The interviews in Lennon Revealed were a wonderful glimpse into the world of Lennon. From the obvious candidate, Yoko Ono (who isn't the horrible monster that nearly every Lennon book portrays her to be) to an ordinary young man who met and was fortunate enough to befriend his idol, the reader gets an honest and truthful glimpse into the life of John Lennon through those who knew him the best.
Another enjoyable aspect of Lennon Revealed dealt with Lennon's generosity and charity and his constant plight for the "working class hero". From the days of "hair peace" to Mr, Kane's insightful story of John's assistance with a Philadelphia fundraiser for charity. Those stories told volumes about how much he cared about the human race. Each of his contributions made the world a little bit better.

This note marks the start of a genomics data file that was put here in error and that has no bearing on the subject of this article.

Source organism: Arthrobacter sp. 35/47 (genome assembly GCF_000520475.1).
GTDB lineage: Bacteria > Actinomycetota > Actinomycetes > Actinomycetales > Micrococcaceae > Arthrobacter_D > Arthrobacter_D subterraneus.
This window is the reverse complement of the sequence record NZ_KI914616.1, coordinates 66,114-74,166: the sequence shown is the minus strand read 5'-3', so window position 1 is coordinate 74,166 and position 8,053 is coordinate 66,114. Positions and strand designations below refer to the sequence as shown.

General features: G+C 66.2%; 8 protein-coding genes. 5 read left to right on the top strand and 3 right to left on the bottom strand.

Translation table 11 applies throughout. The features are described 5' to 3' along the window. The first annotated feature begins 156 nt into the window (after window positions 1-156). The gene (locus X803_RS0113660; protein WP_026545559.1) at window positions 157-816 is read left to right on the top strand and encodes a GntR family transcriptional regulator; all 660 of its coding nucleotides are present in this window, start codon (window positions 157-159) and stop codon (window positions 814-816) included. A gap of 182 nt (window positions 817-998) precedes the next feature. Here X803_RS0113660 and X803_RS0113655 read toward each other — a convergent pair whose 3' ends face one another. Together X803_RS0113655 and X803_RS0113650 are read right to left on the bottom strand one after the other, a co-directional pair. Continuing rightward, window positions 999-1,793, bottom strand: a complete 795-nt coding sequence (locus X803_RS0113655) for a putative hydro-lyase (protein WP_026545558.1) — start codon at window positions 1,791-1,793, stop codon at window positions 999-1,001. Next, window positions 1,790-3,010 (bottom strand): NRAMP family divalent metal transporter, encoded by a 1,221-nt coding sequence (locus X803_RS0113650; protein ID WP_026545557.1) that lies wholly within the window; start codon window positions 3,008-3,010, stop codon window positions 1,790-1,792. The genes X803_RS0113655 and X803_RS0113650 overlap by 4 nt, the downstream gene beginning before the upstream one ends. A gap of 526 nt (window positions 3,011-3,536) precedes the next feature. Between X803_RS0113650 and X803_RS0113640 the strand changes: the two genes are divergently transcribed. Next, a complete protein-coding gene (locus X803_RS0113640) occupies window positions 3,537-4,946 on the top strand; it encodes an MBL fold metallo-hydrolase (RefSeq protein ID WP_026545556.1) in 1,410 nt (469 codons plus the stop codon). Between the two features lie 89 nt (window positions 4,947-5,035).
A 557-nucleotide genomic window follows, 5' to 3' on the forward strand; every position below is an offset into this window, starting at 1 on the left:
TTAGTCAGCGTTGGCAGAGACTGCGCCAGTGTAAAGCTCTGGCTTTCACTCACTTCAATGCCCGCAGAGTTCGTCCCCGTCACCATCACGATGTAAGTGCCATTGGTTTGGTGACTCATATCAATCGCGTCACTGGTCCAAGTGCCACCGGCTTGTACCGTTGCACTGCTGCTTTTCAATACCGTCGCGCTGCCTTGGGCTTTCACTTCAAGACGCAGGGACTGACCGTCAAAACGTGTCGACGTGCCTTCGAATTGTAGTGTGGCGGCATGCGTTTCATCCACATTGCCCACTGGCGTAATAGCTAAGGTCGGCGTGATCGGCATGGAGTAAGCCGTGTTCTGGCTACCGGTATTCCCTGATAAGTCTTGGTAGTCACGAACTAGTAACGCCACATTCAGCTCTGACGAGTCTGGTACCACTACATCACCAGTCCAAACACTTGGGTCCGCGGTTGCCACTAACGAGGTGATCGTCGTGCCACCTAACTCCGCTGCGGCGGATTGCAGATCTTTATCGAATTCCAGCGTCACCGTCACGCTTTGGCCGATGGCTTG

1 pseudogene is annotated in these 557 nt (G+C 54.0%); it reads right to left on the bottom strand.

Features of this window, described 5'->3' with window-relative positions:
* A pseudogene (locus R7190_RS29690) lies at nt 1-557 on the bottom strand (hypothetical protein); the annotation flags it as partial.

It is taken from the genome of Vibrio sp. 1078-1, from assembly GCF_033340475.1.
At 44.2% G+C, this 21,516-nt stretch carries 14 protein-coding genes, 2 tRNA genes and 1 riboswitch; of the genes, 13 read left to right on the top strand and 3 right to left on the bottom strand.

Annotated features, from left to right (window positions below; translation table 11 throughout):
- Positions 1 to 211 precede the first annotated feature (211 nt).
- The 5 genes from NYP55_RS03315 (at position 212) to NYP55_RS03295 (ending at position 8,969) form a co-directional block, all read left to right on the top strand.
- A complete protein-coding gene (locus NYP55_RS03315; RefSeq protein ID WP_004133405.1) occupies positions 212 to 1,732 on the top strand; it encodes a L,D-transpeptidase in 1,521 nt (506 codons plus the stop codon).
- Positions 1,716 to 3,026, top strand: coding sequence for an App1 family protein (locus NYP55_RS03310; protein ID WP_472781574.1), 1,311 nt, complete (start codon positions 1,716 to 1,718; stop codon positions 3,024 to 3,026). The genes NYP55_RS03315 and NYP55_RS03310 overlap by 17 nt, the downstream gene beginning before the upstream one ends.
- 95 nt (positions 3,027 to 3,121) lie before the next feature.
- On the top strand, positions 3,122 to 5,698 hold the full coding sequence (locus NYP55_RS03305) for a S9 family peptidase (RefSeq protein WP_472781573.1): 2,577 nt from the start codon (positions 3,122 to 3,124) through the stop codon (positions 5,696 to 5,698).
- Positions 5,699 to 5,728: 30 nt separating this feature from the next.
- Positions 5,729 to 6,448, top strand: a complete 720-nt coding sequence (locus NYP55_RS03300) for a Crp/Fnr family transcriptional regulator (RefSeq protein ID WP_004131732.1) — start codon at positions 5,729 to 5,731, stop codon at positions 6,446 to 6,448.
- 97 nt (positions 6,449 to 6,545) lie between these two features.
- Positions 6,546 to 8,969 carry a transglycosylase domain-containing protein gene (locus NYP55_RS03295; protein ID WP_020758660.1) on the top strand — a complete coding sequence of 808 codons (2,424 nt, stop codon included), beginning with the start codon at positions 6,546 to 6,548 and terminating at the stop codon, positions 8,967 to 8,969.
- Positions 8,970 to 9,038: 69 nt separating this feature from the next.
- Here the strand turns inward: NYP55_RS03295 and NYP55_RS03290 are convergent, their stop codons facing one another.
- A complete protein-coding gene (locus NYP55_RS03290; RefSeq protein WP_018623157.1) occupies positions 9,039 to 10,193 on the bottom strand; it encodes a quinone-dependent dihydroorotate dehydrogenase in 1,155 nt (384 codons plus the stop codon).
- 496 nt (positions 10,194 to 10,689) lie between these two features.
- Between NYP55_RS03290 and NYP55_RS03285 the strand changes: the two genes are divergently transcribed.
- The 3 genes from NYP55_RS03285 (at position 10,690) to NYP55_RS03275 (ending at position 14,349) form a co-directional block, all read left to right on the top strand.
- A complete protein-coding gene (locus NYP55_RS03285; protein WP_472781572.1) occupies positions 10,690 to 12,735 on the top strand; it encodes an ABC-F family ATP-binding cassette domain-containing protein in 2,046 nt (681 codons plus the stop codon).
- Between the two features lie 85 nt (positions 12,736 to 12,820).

The final chapter is a first for any of the Lennon books I've been fortunate enough to read over the years. It is filled with stories from the fans; the people who Lennon would inspire and touch in so many ways. From teenagers who weren't even alive when we lost John, to those who were there from the beginning to the tragic end and everyone in between. Their words of joy, grief, inspiration and love are a fabulous addition to a very candid, honest and beautiful book. I am honored to be one of those fans who are included in the book.
There are many more gems in Lennon Revealed about Lennon's life and I urge everyone to give it a read. It's insightful, honest and leaves the reader with a better sense of who John Lennon really was; a father, a husband, a friend, a lover, a New Yorker, a poet, a musician, a humanitarian and a human being.
6 of 7 people found the following review helpful
on May 6, 2006